435 AGOW celebrates historic years with RAB

The 435th Air Ground Operations Wing has been at Ramstein for nearly two decades, both as a host wing and as a tenant. The 435th’s history, however, is much longer and more illustrious than just its last twenty years. In the nearly 80 years since its inception, the 435th has helped drive the Nazis from France, saved lives during countless humanitarian airlifts and medical evacuations, served as host wing on two different bases in Germany, and stood up the Air Force’s only wing in Africa.

In 1943, the 435th Troop Carrier Group was created as part of the Army Air Forces, with the mission to transport airborne infantry, parachute troops, glider units, and materiel. After a few months of training, the group moved to England to prepare for operations in the European Theater. On D-Day, the 435th dropped troops from the 101st Airborne onto Normandy during Operation NEPTUNE and later that day delivered much-needed supplies using Waco gliders. For their participation in the Normandy Invasion, the 435th earned the Distinguished Unit Citation. The airmen of the 435th also flew in support of Operation MARKET-GARDEN in the Netherlands, Operation DRAGOON in Southern France, and Operation VARSITY crossing the Rhine into Germany. Although dropping paratroopers and towing gliders into combat was an important aspect of the 435th’s mission, most of its time during the war was spent delivering cargo, such as fuel and rations, to ensure the Army could continue its drive across Europe. The 435th delivered supplies to Patton’s army driving across France and even dropped vital cargo to the beleaguered Easy Company stuck in Bastogne.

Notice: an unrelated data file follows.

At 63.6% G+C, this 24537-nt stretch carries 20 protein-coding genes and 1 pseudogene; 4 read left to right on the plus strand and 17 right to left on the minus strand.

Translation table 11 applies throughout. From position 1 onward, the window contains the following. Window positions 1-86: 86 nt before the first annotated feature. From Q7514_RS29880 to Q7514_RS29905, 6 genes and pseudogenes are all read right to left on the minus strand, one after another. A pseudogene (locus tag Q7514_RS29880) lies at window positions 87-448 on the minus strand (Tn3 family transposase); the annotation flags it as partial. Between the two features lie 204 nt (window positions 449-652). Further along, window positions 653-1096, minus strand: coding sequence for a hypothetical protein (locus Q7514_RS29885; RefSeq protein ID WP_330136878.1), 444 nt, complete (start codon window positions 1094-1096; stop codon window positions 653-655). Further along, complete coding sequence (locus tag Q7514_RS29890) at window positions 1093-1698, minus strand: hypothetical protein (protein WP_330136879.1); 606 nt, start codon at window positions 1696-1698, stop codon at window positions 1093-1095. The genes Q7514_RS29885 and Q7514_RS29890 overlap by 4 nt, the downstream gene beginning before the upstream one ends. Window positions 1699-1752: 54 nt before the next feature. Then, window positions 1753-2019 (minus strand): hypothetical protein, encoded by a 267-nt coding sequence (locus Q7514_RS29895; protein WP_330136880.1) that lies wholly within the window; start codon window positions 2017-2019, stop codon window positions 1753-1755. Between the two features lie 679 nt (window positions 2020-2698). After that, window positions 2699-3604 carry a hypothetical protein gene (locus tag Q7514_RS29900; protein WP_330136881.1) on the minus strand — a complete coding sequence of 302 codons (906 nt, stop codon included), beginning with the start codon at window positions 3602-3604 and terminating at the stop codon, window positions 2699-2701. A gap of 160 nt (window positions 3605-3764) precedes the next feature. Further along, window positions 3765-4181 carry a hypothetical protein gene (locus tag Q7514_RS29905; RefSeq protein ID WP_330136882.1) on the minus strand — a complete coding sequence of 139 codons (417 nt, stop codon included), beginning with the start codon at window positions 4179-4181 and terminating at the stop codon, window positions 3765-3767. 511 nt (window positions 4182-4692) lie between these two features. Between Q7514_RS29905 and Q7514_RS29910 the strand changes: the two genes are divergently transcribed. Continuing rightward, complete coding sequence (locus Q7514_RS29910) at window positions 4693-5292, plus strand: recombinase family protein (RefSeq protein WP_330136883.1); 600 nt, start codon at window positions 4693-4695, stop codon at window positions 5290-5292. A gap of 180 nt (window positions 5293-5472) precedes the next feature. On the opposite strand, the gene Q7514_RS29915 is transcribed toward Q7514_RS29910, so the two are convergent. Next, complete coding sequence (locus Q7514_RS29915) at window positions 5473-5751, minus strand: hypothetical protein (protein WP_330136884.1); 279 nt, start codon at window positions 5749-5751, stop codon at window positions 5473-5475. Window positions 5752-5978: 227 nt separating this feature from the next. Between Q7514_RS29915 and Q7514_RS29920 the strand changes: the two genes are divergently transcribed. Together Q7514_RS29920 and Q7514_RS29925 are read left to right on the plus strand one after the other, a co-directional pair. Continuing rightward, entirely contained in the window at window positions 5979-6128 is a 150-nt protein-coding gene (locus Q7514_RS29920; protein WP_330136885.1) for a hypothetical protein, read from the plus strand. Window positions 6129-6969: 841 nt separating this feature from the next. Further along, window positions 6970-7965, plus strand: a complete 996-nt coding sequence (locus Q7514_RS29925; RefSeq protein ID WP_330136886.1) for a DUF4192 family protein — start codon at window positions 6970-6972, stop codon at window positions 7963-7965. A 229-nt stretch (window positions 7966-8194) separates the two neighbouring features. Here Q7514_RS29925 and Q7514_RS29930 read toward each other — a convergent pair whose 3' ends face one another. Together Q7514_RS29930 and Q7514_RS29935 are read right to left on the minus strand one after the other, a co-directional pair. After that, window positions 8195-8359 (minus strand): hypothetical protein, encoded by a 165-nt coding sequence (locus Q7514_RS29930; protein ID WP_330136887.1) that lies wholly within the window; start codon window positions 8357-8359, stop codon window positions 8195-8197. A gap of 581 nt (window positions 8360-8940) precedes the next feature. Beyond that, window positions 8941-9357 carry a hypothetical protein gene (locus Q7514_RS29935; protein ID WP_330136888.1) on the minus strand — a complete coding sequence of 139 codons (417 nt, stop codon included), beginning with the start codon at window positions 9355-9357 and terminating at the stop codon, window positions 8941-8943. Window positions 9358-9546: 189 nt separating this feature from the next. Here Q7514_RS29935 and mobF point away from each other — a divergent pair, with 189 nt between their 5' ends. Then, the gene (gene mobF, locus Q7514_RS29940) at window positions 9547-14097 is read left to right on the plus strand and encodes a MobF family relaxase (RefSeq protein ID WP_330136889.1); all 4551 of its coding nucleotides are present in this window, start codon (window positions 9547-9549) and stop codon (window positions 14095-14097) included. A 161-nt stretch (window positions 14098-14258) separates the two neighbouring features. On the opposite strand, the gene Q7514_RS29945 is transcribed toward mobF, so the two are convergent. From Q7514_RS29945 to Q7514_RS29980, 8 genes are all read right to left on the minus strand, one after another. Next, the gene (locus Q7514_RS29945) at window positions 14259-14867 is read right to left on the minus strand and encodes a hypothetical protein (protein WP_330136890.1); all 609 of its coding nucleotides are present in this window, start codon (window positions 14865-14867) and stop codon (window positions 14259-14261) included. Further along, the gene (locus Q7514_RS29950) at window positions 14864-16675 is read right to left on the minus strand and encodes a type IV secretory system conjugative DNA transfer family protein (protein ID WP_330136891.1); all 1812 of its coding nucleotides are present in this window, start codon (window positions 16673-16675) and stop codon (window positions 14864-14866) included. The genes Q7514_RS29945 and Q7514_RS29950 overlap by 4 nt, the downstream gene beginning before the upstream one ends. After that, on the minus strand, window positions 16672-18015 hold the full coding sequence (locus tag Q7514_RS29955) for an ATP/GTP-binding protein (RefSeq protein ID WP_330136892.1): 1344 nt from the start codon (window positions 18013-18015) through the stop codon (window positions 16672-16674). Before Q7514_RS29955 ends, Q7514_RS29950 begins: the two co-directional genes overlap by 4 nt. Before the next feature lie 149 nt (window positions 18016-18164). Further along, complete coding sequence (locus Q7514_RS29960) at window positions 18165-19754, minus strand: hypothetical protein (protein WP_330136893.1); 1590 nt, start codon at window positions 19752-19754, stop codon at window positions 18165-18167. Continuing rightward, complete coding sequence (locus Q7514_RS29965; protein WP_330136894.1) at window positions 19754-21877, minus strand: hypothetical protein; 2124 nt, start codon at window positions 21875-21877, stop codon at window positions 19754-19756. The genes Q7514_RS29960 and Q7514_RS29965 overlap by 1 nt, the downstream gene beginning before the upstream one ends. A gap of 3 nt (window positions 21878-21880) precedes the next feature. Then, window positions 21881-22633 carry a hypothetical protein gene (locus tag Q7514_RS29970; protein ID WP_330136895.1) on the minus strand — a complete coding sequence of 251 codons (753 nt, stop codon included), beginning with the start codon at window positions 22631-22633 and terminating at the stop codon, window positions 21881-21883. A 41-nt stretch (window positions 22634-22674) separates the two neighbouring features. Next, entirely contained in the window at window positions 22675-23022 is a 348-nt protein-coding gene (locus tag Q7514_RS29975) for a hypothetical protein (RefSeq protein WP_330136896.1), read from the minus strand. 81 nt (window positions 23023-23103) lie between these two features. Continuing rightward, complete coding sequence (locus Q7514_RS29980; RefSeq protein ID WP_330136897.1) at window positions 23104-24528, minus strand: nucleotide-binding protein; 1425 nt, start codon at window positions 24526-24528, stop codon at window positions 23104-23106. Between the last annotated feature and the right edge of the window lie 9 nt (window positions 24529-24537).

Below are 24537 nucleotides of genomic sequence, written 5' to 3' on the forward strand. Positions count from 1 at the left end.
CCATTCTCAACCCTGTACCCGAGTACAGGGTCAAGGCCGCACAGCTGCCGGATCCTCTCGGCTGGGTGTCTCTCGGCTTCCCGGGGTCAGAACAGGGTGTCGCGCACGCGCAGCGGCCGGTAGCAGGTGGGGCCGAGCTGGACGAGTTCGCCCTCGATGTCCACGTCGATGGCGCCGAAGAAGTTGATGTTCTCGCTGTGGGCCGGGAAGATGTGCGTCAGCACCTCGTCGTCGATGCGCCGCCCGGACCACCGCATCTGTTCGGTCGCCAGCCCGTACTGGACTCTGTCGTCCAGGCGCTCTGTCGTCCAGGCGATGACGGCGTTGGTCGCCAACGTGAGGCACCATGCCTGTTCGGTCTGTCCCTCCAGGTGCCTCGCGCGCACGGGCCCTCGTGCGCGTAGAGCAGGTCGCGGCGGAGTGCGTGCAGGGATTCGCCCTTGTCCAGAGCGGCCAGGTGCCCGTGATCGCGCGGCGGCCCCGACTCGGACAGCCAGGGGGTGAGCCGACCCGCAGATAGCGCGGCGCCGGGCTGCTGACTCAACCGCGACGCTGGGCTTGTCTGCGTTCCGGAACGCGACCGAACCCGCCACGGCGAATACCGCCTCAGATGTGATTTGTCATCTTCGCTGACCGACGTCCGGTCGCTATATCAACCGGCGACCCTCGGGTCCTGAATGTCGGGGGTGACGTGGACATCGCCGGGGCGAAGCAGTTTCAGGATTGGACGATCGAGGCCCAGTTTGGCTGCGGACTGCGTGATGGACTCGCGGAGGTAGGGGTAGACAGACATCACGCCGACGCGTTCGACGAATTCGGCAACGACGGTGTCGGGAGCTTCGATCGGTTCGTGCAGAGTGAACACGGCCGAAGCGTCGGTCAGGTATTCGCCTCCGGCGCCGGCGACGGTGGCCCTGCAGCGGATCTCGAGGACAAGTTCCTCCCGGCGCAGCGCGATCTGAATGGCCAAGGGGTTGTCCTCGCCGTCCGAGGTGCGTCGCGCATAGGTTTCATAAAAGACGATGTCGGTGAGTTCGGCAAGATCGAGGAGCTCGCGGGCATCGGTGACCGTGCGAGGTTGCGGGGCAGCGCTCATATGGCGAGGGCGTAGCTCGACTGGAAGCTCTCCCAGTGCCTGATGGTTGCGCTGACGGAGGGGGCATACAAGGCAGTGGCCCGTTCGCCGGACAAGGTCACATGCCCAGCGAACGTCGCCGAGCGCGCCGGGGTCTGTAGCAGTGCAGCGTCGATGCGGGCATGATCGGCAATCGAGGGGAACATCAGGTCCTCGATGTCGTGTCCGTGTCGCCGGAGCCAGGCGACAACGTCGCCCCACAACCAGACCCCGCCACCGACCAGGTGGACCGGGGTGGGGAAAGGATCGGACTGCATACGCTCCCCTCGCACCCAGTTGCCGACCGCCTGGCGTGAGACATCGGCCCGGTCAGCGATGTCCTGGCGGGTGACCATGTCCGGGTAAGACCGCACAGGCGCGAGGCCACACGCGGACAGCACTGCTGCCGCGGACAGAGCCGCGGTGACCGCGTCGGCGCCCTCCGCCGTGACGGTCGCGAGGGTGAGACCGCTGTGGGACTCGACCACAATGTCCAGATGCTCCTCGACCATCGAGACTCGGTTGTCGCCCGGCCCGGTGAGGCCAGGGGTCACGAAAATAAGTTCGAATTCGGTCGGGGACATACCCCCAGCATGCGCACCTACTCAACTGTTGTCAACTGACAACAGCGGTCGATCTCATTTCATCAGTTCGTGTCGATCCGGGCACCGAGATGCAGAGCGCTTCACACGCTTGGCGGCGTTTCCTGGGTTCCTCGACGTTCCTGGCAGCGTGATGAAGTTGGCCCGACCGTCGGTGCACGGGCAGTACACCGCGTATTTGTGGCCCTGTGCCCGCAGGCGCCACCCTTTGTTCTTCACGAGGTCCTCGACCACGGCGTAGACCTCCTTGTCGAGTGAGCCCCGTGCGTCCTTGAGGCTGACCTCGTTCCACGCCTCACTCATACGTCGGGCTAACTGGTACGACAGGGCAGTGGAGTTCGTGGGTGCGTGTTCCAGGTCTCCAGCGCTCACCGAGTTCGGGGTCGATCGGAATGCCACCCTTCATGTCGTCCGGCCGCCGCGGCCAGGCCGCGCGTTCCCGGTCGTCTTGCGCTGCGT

After the war, the 435th entered Reserve status as the 435th Troop Carrier Wing. It found itself mobilized in 1951 for nearly two years to support the Korean War and was occasionally called to active duty during times of national crises. Initially operating out of Miami International Airport, the wing later moved to Homestead AFB in South Florida. During these years in Florida, the 435th flew primarily C-119 Flying Boxcars and C-124 Globemasters in transport and airborne missions, particularly to the Caribbean and Central America. When hurricane Donna ravaged South Florida in 1960, the 435th TCW spent three days delivering food, water, supplies, and even bridge panels to stranded residents in the area. By 1965, the wing was once again inactivated.

The 435th returned to Europe in 1968, when it was activated as the 435 Military Airlift Support Wing. In 1969, the wing arrived at Rhein-Main AB in Germany where it would remain for more than two decades. Initially operating as a Military Airlift Command  support wing, the 435th provided deployed airlift control elements and maintenance at aerial ports in Europe, Africa, Southwest Asia, and the Middle East. In 1975, it became the 435 Tactical Airlift Wing and took over hosting duties at Rhein-Main — then the busiest U.S. air terminal in Europe. With its airlift and medical evacuation mission, the 435 TAW was extremely busy over the next two decades. The many squadrons of the 435th helped evacuate the injured Marines after the 1983 Beirut barracks bombing, returned the Iranian hostages in 1981, and evacuated the victims of a brutal mortar attack at a Sarajevo market in 1994. The 435th itself fell victim to terrorists when a bomb exploded outside of wing headquarters in 1985, killing two and injuring many more.